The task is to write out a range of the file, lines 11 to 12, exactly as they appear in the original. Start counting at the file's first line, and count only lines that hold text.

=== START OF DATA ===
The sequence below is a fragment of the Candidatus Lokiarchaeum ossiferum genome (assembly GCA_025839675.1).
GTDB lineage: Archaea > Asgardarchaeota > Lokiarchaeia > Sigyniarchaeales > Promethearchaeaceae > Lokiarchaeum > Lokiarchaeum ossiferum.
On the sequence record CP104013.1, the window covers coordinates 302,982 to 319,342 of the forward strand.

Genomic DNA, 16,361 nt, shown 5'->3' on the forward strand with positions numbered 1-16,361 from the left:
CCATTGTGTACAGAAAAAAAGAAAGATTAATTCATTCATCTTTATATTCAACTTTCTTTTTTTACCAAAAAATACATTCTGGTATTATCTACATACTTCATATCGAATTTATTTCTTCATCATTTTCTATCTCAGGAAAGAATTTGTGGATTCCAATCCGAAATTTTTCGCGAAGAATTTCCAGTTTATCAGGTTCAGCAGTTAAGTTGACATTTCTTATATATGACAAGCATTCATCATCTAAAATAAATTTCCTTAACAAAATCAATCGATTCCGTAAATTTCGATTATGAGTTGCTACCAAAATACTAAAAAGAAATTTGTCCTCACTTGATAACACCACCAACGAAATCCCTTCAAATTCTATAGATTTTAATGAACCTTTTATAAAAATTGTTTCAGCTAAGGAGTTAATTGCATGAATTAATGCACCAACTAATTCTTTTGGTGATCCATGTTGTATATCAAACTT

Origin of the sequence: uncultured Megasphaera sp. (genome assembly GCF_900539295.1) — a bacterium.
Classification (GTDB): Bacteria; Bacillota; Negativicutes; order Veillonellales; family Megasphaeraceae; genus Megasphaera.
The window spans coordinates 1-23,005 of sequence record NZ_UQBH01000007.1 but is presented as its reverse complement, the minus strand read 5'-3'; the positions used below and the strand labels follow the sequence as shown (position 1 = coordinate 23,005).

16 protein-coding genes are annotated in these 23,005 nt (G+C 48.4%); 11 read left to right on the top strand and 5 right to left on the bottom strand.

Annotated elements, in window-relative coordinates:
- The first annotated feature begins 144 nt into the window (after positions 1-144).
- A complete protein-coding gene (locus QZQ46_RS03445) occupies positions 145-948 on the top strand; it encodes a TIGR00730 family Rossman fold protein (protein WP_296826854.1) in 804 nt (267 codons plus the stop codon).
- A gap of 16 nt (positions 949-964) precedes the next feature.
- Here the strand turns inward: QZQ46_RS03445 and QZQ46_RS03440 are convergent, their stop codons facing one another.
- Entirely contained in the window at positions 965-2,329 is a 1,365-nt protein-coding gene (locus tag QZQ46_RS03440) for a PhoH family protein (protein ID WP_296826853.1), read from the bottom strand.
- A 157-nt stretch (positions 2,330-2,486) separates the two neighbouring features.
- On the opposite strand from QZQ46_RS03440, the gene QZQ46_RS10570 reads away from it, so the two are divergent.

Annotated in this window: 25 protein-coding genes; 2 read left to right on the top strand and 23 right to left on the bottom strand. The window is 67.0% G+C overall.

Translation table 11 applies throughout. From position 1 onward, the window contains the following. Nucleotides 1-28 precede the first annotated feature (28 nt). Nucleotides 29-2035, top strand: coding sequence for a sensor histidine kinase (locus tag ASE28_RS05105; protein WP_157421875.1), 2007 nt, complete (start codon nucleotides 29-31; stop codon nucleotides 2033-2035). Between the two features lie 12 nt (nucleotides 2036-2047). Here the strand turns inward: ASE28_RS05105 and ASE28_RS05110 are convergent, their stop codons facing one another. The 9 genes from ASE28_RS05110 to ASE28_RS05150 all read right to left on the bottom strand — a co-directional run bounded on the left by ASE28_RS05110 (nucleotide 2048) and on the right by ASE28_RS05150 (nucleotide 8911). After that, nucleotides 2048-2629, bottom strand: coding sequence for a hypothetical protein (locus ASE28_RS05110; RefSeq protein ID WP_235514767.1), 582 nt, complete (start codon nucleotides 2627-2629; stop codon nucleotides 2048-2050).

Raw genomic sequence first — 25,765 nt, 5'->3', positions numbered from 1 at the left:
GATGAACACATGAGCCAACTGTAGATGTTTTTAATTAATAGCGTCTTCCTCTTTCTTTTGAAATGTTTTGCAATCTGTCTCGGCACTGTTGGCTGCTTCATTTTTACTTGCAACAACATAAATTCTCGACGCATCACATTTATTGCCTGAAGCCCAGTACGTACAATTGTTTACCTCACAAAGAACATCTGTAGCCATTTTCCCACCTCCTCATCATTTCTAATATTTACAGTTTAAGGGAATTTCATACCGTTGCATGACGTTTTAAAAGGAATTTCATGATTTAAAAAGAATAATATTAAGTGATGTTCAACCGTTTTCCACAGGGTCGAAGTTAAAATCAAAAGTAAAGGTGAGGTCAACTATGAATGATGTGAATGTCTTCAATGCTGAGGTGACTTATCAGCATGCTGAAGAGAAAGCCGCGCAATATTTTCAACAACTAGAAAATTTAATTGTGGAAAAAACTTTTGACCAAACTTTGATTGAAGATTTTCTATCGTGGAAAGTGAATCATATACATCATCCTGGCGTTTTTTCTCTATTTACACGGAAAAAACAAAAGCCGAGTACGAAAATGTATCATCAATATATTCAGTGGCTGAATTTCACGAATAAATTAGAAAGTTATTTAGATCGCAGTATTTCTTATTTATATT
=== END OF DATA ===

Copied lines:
- The first annotated feature begins 144 nt into the window (after positions 1-144).
- A complete protein-coding gene (locus QZQ46_RS03445) occupies positions 145-948 on the top strand; it encodes a TIGR00730 family Rossman fold protein (protein WP_296826854.1) in 804 nt (267 codons plus the stop codon).